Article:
Property Demand Narrows Yield

THE difference in yield between the listed property sector and the long-bond rate is becoming narrower thanks to the rise in demand for commercial property in South Africa.

Government long bonds are regarded as one of the safest investments one can make because there is little chance the state will default on payments.

The fact that property capitalisation rates are converging towards 8.25% might have investors wondering if there is still value to be had in listed property.

Les Weil, the chairman of JHI Real Estate, a property researcher and service provider, says that over the past 12 months the yield on listed property has fallen by 300 basis points (3 percentage points).

"There's [previously] always been a gap. This indicates property is in high territory - but it's because of the growth potential in property."

He says that demand for good property assets - because there is a dearth of strongly performing asset classes around the world - has helped push down the sector's initial yield. However, he questions whether investors are fuelling the sector to "dangerous" levels. Weil says as long as there is potential for real earnings growth in the sector, investors should not worry.

Evan Robins, fixed-interest analyst at BoE Private Clients, says that unlike bond coupons, the distributions of listed property companies can increase.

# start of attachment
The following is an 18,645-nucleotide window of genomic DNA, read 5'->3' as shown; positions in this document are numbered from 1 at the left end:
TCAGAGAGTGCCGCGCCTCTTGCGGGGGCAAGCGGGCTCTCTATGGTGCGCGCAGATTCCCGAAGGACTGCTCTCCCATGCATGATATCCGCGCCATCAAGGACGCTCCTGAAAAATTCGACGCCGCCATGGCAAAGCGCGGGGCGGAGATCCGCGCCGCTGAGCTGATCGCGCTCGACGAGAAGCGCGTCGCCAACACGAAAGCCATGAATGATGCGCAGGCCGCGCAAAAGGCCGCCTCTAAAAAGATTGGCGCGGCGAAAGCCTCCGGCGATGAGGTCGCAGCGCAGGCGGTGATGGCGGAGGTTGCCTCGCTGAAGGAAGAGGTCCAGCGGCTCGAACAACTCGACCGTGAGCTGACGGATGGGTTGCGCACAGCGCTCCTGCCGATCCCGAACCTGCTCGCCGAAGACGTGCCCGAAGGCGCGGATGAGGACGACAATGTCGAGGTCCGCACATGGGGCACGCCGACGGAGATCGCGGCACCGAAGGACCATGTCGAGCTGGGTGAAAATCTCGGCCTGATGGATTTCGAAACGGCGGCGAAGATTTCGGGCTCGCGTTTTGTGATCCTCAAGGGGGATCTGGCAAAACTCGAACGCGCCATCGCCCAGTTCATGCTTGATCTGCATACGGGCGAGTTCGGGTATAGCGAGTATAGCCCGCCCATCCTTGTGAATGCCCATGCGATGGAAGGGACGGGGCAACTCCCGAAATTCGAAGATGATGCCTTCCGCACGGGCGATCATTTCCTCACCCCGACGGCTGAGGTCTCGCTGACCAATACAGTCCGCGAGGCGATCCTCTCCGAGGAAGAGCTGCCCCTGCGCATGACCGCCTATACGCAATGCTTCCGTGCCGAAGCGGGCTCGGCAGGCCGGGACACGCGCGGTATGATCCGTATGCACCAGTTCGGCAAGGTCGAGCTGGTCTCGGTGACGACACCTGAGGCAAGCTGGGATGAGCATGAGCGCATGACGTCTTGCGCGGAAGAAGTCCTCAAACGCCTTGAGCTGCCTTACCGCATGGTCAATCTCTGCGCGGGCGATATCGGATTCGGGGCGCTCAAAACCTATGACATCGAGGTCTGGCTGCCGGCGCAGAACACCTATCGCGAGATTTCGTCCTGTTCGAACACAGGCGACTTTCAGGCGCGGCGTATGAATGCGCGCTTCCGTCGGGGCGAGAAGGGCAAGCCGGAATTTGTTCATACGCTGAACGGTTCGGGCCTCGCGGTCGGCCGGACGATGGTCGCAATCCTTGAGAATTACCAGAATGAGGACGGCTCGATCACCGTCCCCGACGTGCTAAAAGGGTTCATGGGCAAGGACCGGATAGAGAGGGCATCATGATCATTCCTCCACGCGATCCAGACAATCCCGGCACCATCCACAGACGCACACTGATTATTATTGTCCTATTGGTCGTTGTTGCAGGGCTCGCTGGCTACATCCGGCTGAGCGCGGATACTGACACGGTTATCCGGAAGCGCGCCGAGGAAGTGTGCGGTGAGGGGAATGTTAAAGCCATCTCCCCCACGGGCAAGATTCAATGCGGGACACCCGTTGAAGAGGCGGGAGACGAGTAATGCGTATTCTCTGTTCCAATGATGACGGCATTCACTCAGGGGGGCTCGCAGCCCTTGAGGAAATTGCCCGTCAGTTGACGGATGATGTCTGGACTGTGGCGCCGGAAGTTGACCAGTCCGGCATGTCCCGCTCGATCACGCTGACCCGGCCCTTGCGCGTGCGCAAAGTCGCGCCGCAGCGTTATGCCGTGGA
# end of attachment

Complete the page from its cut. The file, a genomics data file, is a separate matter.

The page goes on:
Weil says escalations in rents and the decline in interest rates allow property loan stocks and property unit trusts to increase their distributions.

Robins says that listed property's decline in yield is only bad news for new investors in the sector "in the sense that you get less of a yield spread for income", but says that this is a reflection of the market pricing in better prospects for distribution growth.


Besides, with the prevailing interest rate having fallen, he agrees with Weil that "people are getting desperate for yield". Robins says the distributions from listed property should increase by at least 3% over the next year, though he says that at the moment the sector's growth is running at about 6%.

For the risk-averse investor concerned about interest-rate movements, Robins says bonds are in fact safer in that they tend not to react as sensitively to rate changes as property loan stocks.

Article by: Chris Needham - http://allafrica.com